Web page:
ADHD Study (CAPSTONE)
ADHD can make it difficult for some to stay focused and on task. While there are treatment options available for ADHD symptoms, these treatments can be ineffective, resulting in unwanted side effects, or become difficult to stop using. As a result, the CAPSTONE research study is being conducted at SARRC to explore additional adult ADHD treatment options. SARRC is evaluating an oral investigational drug to see if it helps treat symptoms in adults with ADHD. For more information, contact 602.218.8207.
The Rocket Study
SARRC is working with Ovid Therapeutics to recruit for the Rocket study, a clinical research study on Fragile X syndrome (FXS). The study is open to males ages 13 to 22 and is focused on an investigational compound that may be effective in treating some of the behavioral symptoms associated with FXS. Travel reimbursement is available. For more information, contact 602.218.8183 or click here.
The CONNECT- Fragile X syndrome (FXS) study, sponsored by Zynerba, is evaluating the efficacy of cannabidiol gel for children and adolescents with FXS ages 3 to 17. This investigational compound is the first and only pharmaceutically-produced cannabidiol, also called CBD, formulated as a gel for transdermal delivery. SARRC is one of 20 participating sites in the United States, Australia and New Zealand. Travel reimbursement is available for participating families. For more information, contact 602.218.8183 or click here.
The Janssen Study is investigating the efficacy of an investigational medication targeting the most common behavioral symptoms of autism. We are enrolling adolescents and young adults with ASD ages 13 through 30 to participate. Participants must have a study partner (e.g. parent, caregiver, significant other) available to attend all appointments. For more information, contact 602.218.8183.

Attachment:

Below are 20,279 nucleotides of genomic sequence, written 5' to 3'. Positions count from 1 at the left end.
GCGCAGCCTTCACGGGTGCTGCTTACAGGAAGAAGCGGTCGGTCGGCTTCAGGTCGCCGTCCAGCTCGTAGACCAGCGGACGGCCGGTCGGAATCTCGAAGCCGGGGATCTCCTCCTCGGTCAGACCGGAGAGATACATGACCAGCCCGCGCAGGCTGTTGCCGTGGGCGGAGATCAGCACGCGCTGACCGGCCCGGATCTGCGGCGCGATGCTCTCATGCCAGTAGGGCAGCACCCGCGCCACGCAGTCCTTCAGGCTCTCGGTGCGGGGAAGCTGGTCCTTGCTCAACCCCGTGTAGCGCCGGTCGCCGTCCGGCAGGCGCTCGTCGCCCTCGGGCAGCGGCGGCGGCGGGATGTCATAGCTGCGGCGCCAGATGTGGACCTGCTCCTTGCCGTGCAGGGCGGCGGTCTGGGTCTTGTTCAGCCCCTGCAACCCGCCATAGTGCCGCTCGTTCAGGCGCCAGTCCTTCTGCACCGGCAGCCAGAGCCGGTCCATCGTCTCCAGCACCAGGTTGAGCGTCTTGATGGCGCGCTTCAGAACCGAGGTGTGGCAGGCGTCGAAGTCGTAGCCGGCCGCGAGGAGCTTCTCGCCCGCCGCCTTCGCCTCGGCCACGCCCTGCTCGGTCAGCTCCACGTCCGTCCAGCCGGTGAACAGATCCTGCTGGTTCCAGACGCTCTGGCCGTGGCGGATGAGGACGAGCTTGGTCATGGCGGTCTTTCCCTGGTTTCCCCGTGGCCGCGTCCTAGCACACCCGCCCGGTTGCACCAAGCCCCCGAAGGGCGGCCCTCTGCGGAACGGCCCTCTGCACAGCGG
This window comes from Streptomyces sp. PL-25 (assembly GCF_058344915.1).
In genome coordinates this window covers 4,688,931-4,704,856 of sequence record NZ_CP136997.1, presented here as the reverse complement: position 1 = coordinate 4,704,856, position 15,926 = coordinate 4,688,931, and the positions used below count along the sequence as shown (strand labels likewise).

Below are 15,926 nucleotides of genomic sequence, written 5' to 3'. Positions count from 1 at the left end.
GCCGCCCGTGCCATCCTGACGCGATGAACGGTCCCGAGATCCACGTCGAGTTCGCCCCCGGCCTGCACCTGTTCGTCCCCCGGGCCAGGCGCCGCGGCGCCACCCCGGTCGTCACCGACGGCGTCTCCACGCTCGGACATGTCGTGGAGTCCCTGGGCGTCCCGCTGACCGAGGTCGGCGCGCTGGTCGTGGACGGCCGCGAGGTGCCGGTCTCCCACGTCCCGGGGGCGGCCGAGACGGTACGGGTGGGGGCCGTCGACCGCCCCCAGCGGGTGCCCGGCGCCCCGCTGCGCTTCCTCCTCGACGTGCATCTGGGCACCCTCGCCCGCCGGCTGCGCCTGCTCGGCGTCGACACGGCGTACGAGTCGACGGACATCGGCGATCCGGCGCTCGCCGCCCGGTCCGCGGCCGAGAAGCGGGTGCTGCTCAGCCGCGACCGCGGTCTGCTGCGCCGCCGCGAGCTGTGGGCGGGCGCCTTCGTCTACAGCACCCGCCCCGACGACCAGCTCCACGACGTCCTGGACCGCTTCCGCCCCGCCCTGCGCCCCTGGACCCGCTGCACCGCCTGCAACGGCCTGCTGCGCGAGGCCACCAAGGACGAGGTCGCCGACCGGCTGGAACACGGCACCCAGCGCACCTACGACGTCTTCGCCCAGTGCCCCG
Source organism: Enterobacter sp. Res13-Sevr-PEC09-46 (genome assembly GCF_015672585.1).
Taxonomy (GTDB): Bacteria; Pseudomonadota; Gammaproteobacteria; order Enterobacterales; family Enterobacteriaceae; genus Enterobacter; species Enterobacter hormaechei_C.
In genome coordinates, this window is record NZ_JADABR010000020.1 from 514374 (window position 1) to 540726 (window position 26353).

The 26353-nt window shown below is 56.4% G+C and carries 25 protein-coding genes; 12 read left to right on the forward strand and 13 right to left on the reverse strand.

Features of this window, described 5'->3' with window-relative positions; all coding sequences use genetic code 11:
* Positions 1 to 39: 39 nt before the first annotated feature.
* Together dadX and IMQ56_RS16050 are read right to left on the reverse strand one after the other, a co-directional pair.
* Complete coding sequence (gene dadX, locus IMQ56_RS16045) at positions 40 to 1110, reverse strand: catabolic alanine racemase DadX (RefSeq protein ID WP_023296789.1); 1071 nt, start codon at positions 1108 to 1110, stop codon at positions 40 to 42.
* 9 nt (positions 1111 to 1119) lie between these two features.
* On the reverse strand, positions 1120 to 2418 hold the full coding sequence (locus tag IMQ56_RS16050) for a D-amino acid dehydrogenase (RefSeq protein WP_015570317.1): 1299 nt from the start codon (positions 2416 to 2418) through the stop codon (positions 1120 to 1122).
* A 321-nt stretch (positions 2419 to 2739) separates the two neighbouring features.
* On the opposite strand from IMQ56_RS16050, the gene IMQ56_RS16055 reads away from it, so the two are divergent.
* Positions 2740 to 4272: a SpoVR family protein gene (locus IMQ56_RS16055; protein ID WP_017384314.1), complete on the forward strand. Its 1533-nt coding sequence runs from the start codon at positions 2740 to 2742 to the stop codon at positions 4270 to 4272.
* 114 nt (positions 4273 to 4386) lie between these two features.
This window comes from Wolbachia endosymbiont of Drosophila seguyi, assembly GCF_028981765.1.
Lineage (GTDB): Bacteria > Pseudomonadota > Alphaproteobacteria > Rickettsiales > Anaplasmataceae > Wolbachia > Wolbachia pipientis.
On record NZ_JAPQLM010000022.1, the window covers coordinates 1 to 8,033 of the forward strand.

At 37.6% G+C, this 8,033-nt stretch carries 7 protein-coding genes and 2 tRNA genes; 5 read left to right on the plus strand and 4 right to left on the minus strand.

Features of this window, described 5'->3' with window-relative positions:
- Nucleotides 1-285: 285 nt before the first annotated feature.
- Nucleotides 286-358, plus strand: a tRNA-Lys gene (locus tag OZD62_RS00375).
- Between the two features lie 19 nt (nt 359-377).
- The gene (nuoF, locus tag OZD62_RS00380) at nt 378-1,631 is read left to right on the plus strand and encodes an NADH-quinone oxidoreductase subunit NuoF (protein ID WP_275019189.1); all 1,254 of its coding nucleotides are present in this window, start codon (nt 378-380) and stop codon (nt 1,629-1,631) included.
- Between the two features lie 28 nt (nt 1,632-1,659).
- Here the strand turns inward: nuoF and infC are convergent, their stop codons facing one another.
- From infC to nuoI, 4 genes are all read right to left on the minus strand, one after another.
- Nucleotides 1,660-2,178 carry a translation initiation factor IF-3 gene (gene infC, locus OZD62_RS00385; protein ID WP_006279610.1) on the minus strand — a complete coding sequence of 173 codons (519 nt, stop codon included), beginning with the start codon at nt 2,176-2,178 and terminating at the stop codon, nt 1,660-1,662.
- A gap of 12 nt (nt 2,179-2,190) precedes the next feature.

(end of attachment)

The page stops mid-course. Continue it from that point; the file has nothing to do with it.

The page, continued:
SARRC has partnered with Roche Pharmaceuticals for many years – currently, we are collaborating on the Aviation Study, a pediatric clinical trial for autism. This trial is investigating a new compound to observe its potential effects on the social communication and interaction skills of children with autism, ages 5-17. For more information, contact 602.218.8183.
This study is sponsored by Roche, and is investigating novel technology that may provide a more accurate, objective measure of social functioning in participants with autism ages 5 to 45. There is no medication involved in this trial. Participants will use state-of-the-art technology both at our center during study visits, and in their home. For more information, contact 602.218.8183.
This trial, sponsored by Roche, will assess if an investigational medication called balovaptan can help adults with ASD manage certain social and communication challenges a little better. For more information, contact 602.218.8183.
The Simons Foundation Autism Research Initiative is offering SPARK—an online, long-term study of genetics and autism. SPARK will collect and analyze genetic samples (saliva) from all participants to help autism researchers learn about genetic and non-genetic causes of autism. SPARK is open to all individuals with a professional diagnosis of autism, as well as their parents. Participation can take place either in your home or SARRC. For more information, contact 602.340.8717, Ext. 8175.